Tenth R.A.C. Trials Championship

Cuth Harrison’s Harford wins by one point from B. H. Dees’  P.A.B. Special

(“Click to Zoom” for pictures indicated.)

Trials of the slime-storming kind are now a highly specialised branch of motorsport in which the same drivers and machines compete for the R.A.C. Championship year after year. They are accompanied in some cases by a special brand of womanhood which sits beside its menfolk enduring all the agonies of open-air winter motoring with the addition of much adhesive mud, in return for a chance appearance on the T.V. screen or of hearing such proud words as ” Can’t the little woman bounce.”

Last year, on December 13th, one and a half dozen of these trials specials assembled at the Stewponey Hotel at Kinver to fight out the title up 22  “sections” on farmland kindly made available for the occasion by E. E. Marsh, J.P., and J. H. Folkes.

All these “specials” follow a similar pattern, and all save two, Davis’ 747-c.c. Austin and Alldred’s Bassinet with s.v. air-cooled 990-c.c. J.A.P. engine, were powered with the staunch Ford Ten engine, supercharged in the case of Marsh’s T.M.S.I.

The contest was held in appropriate cold and occasionally wet weather but lacked some of the excitement of previous Championship Trials from the onlookers’ viewpoint, because the object this year was to obtain traction on muddy gradients rather than to storm twisting rocky mountain terrain. The competitors found these conditions, which called for great skill, very much to their liking and warm congratulations are due to popular “Cuth” Harrison, for winning by one point from B. H. Dees, who is seen (left) coming well up one of the five Ridge hills, this one in the form of a narrow gulley. Note Dees’ passenger ensuring that there is as much weight as possible over the back wheels.

The skilful throttle work, now full-bore to spin the wheels, now trailing throttle to gain a grip on slime, was not entirely Harrison’s prerogative  —  he won by a mere point, and Chappell (right), who is shown getting to terms with the Ridge gulley which bears to the right beyond the marshal, took third place in the Championship another point behind Dees. Moreover, cheerful Reg Phillips (below table) tied with Chappell for third place, losing it only because his Fairley was fractionally slower than the S.C.S. in the test in the yard of the Stewponey Hotel which was held specially to decide ties.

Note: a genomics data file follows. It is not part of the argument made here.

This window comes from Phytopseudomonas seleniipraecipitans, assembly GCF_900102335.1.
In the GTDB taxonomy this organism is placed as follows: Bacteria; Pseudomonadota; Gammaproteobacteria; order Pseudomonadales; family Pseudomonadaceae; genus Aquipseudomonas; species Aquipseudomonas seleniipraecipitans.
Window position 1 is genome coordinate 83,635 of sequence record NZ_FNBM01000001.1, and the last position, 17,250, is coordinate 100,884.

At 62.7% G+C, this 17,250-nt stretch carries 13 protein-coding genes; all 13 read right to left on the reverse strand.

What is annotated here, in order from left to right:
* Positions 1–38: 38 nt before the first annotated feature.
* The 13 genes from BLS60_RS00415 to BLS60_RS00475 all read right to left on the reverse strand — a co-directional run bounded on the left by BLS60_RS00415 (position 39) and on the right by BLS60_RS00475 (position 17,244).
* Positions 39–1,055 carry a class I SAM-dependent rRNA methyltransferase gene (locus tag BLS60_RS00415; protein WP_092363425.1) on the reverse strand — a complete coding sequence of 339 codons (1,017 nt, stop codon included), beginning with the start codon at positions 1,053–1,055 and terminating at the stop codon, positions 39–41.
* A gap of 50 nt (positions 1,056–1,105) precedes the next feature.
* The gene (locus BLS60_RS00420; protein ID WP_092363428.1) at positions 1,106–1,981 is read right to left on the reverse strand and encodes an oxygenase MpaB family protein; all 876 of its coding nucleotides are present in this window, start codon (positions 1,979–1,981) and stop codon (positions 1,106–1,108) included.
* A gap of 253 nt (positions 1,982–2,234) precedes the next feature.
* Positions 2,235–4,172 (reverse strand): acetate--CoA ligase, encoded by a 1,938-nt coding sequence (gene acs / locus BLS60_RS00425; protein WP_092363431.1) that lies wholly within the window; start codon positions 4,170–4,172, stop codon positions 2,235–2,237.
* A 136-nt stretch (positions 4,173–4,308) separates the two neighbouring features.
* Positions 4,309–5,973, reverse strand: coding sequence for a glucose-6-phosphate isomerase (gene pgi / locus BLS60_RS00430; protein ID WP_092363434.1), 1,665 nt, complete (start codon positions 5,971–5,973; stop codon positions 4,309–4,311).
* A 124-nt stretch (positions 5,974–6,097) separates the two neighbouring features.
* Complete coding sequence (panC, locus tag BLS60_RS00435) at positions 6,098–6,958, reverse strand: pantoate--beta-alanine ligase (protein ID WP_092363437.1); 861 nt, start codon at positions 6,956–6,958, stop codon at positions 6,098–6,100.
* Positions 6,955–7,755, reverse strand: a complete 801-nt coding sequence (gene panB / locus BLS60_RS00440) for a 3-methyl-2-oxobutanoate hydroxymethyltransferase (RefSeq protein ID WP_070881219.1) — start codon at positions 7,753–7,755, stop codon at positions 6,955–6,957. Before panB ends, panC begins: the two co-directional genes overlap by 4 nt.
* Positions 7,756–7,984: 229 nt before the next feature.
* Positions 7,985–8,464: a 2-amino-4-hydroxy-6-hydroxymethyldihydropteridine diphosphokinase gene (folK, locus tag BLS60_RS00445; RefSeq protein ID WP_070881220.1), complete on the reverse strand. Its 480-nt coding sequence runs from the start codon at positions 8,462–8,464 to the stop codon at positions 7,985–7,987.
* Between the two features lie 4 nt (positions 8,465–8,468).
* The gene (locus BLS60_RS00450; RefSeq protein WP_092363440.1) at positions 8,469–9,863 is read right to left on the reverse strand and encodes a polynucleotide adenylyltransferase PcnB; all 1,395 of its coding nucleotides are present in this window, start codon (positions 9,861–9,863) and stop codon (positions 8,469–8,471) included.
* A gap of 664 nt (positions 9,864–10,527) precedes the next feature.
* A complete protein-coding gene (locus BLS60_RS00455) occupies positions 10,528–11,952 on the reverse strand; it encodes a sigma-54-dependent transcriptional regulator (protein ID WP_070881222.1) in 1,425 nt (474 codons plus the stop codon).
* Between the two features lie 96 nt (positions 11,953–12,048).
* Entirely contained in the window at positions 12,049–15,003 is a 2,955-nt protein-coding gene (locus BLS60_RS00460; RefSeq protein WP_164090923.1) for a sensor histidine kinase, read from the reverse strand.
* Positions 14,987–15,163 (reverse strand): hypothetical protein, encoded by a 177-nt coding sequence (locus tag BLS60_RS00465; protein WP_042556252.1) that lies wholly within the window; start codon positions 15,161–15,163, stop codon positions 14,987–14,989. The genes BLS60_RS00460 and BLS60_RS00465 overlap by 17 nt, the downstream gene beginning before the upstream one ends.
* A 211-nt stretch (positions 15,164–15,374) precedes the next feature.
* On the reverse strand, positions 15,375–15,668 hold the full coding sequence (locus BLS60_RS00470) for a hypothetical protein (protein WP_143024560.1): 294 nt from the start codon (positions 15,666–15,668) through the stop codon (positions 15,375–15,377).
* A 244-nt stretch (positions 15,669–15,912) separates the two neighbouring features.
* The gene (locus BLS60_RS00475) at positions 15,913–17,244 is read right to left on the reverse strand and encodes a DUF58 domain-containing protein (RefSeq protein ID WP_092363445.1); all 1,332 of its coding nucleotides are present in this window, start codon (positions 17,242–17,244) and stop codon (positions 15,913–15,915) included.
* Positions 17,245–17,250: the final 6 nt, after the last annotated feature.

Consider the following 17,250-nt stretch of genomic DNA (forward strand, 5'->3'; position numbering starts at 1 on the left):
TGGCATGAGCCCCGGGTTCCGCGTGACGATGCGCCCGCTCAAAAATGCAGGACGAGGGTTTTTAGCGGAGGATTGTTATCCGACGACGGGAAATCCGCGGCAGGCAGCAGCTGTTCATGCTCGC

If conditions were difficult for the competitors, the Press and other privileged spectators were in clover, thanks to Rover!   Five Land Rovers were kept busy taking loads of onlookers out to the various “sections,” the long-wheelbase, all-enclosed version in which we rode (bottom left) being so ably driven by Gethin Bradley that it was defeated only at the very top of a long lane of slime, in which the trials cars had difficulty in re-starting, and that when carrying eleven persons.

To ensure fair play even numbers took one set of “sections,” odd numbers another set, this process being reversed before lunch and the same conditions prevailing, with minor changes to some of the hills in the afternoon, when conditions generally were becoming easier.

The Champion’s son, Edward Harrison (above), is seen trying to get his Cannon into No. 5 sub-section, each “section” being divided for marking purposes as the markers indicate. This picture shows a typical modern trials special and a passenger who really is bouncing to aid tyre adhesion. Note that this Cannon carries a spare wheel and registration plates.

The remaining three pictures show (below right) J. F. Harrison watched by interested spectators as he brings his Harford up the Ridge gulley, and (bottom right) R. W. Faulkner using power to promote wheeIspin and bring his Paul Special round one or those corners which trials organisers put in to make a difficult “section” impossible  —   or impossible to all save Ford Ten Specials and Land Rovers.  The driver on the left is E. Jackson, whom many people thought would win the Championship in his Cannon. In fact, after successes in recent tials, he was placed 13th.

The event concluded in the early afternoon and the Stewponey Hotel witnessed the well-known spectacle of drivers and passengers (in these modern trials they don’t call them navigators), attired in all manner of weird wind-defeating garments, trailing mud and water as they made a bee-line for the bathrooms.

They must have got themselves clean eventually because later that day the prizes were presented at a dinner/dance at Chateau Impney, before the cars, victorious and otherwise, went their various ways on the Sunday.


Results   [Place  —  Driver and Car  —  Total Points  —  Test Points (to decide ties)]

1.  T.C. Harrison Harford)  —  117  —  11.5

2.  B.H. Dees (P.A.B. Special)  —  118  —  11.3

3.  R. Chappell (S.C.S.)  —  119  —  10.4

4.  R.W. Phillips (Fairley)  —  119  —  10.9

5.  R. W. Faulkner (Paul Special)  —  120  —  13.9

6.  G.J. Newman (Cannon XX)  —  123  —  10.4 

7.  M.H. Lawson (M&L Special)  —  127  —  11.8

8.  F.T. Lewis (Cannon)  —  128  —  11.8

9.  J.F. Harrison (Harford)  —  130  —  10.7

10.  R. Kemp (Cannon 9)  —  130  —  11.4

11.  A.W. Francis (Cannon)  —  130  —  12.1

12.  A.E. Marsh (T.M.S.I.)  —  132  —  10.6

13.  E. Jackson (Cannon)  —  132  —  11.4   

14.  P.F. Highwood (ex-Spence)  —  132  —  11.7

15.  R. Davis (Austin)  —  135  —  14.1

16.  E. Harrison (Harford)  —  148  —  11.4

17.  N.H. Coates (N.C.H. II)  —  153  —  11.2

18.  A.D. Alldred (J.A.P. Bassinet)  —  187  —  16.5